This site uses cookies. By continuing to browse the site you are agreeing to our use of cookies.Find out more here


To discuss how you and your organisation can get more involved with The Work Foundation, please contact us.

Call 020 7976 3575 or email


Jonathan Wright
T 020 7976 3527
Jonathan  Wright

The ‘Greenest Government Ever’?

Authors: Jonathan Wright Jonathan Wright

09 March 2011


The Coalition has ambitions to be the ‘greenest government ever’. Last month, the Energy Secretary Chris Huhne announced a new ‘green deal’.  He has promised that 250,000 green jobs will be created (by 2030) and that Britain will boast the fastest growing renewable energy industry in the EU by the end of parliament; countering the ‘drag anchor’ of the budget cuts.


Under the green deal, energy companies will pay upfront to insulate homes (the government plans to make 26 million homes more energy efficient), with householders paying back from the energy savings that result.  The modernisation of 26 million homes will be highly labour intensive.


The coalition is also committed to building new nuclear stations - provided that no public subsidy is used - and Huhne wants10% of government revenue to come from green taxes by 2015, such as increased fuel duties.  This will encourage motorists to consider other forms of travel, such as the use of electric vehicles – and the government has announced a subsidy for those buying electric cars.


However, Miliband has accused Huhne of ducking ‘tough choices’ at a time when green industry ‘needs certainty to invest’.  Questions have been raised about whether or not the Coalition’s measures go far enough towards creating a high value sustainable low carbon economy for the UK. New research by The Work Foundation has attempted to tackle these important questions.


On Friday 11 March we will be presenting our latest work on the East of England’s low carbon economy in Cambridge, as part of Insight East’s low carbon economy research programme. The research builds on The Work Foundation’s A 2020 Low carbon Economy published last year.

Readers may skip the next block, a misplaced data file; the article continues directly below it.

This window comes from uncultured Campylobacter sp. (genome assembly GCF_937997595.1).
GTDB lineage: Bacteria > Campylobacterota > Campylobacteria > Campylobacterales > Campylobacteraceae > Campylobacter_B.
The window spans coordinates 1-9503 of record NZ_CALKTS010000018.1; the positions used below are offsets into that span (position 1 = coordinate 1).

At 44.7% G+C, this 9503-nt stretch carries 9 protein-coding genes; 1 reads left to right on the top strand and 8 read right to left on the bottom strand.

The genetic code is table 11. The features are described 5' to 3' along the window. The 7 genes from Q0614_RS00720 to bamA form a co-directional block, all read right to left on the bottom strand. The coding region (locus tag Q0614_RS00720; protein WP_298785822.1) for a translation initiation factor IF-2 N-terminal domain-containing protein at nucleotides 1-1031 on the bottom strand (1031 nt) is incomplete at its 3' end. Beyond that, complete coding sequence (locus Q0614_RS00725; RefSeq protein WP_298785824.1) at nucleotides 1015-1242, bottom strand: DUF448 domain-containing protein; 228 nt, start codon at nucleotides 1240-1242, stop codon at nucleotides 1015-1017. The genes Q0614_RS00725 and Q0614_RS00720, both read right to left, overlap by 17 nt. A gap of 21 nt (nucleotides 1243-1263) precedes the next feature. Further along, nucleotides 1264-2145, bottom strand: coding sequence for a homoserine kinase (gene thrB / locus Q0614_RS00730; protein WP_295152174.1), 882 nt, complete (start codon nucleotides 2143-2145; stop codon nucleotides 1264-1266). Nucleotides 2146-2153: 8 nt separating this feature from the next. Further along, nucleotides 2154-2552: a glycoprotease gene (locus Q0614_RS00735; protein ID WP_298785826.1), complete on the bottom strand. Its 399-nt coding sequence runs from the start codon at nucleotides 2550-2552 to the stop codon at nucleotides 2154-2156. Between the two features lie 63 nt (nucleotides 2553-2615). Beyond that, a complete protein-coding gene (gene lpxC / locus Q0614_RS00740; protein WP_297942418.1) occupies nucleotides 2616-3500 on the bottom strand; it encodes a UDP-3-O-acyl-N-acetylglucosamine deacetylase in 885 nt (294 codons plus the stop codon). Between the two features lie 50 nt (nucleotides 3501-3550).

Our work highlights the inherent difficulty in defining the low carbon economy and predicting how it will develop over the coming years. Instead our research utilises a scenario-based method to explore the potential barriers to the development of the low carbon economy.  We have set out three scenarios:


  • Scenario 1 - a low carbon implementation sector: the successful development of economic activities focused on reducing carbon emissions through the implementation of existing and developing technologies.
  • Scenario 2 - a manufacturing led growth in low carbon activities: the development of world class, export oriented low carbon activities based on manufacturing.
  • Scenario 3- a low carbon services led sector: a vision based on the development of world class business, financial and other services related to the low carbon agenda, serving domestic and global markets.


Scenario 1 will be highly labour intensive, with many of the jobs requiring lower level skills. And a large proportion of employment in these activities might displace other more carbon intensive forms of activity.  These activities are likely to happen over the coming years.  The government’s commitment to insulating 26 million homes will facilitate progress towards this low carbon future.


However, a higher value and innovative low carbon future – set out in scenario 2 and 3 - requires clear direction from central government, to incentivise and steer business into pursuing these activities. Local areas must also continue to develop their own strategies - from the bottom up.  Every place faces its own specific challenges.  The East of England, for example, has the potential to develop a sustainable and high value manufacturing-led low carbon economy.  It has great strengths in R and D and a comparative advantage in offshore renewable energy.  But many barriers stand in the way.  In response, our paper highlights the importance of delivering strong and collaborative leadership, appropriate investment in skills, access to expertise and support, and inward investment.


The Coalition’s recent announcements go some of the way to supporting a sustainable low carbon economy in the UK.  However, there is still some way to go if  we are to move to a high value low carbon economy which creates highly skilled jobs and contributes to national economic growth.